Irving Peddrew to discuss experience as first Black student at Virginia Tech

New River Valley News
Irving Linwood Peddrew III was the first Black Student admitted to Virginia Tech. (Photo: Courtesy Virginia Tech)

Irving Linwood Peddrew III was the first Black Student admitted to Virginia Tech. (Photo: Courtesy Virginia Tech)

BLACKSBURG, Va. (WFXR) — The first Black student admitted to Virginia Tech, Irving Linwood Peddrew III, is set to participate in a #VTUnfinished Conversation Wednesday as he discusses his journey to the Blacksburg university and his experience during his time there.

According to Virginia Tech, Peddrew was an honor student at his all-Black high school in Hampton before he began his post-secondary education in 1953 as an electrical engineering major and member of the Virginia Tech Corps of Cadets.

However, school officials say Peddrew was the only Black student among the university’s 3,322 students that year.

In addition, during his three years at Virginia Tech, the university says Peddrew experienced exclusion and harassment, was prohibited from living on campus and eating in the dining halls, and walked several miles a day because he was staying with a middle-aged Black couple who lived a mile from campus.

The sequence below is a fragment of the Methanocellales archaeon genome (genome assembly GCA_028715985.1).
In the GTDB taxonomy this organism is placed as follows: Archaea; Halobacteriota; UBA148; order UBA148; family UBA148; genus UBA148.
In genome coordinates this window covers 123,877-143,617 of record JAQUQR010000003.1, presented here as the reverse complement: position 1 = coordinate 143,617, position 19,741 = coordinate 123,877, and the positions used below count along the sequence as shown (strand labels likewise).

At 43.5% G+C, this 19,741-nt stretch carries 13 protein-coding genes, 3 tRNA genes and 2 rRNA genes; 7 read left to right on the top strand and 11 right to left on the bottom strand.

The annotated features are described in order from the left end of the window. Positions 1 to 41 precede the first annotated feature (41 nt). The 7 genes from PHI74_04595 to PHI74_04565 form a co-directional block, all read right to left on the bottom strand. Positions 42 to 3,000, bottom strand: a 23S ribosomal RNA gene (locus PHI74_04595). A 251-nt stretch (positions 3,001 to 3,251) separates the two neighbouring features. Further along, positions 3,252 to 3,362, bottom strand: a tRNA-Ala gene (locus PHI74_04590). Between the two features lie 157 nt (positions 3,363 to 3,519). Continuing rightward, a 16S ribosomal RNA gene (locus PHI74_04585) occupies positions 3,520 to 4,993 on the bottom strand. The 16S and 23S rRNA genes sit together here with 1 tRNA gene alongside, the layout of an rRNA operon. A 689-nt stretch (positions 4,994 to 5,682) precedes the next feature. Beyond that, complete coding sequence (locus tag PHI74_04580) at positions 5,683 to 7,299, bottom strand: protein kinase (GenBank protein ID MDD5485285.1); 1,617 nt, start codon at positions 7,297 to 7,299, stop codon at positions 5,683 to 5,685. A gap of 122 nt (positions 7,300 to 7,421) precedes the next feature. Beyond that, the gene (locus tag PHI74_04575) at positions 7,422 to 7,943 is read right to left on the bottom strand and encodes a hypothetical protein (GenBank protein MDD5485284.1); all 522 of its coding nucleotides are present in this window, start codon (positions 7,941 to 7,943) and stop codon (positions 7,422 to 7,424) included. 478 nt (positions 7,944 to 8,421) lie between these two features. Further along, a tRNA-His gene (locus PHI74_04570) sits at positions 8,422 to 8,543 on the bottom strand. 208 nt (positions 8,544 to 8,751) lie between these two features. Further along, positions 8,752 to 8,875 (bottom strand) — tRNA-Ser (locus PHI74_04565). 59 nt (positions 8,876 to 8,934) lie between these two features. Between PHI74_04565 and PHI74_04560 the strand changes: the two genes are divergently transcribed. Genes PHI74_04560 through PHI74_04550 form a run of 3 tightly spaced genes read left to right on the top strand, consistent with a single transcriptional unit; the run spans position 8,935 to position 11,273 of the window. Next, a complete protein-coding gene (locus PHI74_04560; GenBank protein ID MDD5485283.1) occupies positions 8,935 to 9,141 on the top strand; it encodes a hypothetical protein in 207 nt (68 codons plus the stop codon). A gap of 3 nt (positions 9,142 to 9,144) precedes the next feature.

Peddrew studied three years at Virginia Tech, but he did not complete his degree program before moving to California to join the workforce, according to school officials.

However, Peddrew reportedly received an honorary degree from Virginia Tech and was recognized at the 2016 spring commencement.  

Even though Virginia Tech only accepted one Black student in 1953, the university says 571 Black students were welcomed onto campus in 2020, making up eight percent of the entering class.

You can watch the full conversation between Peddrew and Menah Pratt Clarke — vice president for strategic affairs and diversity — on the InclusiveVT YouTube channel starting at noon on Wednesday, Dec. 9.

In the past, Virginia Tech’s Unfinished Conversations on Race virtual series has featured guests such as Whit Babcock, athletic director at Virginia Tech, as well as Jodie Geddes and Thomas Norman DeWolf, the authors of “The Little Book of Racial Healing.”

You can watch the full series and past segments on the InclusiveVT YouTube channel.

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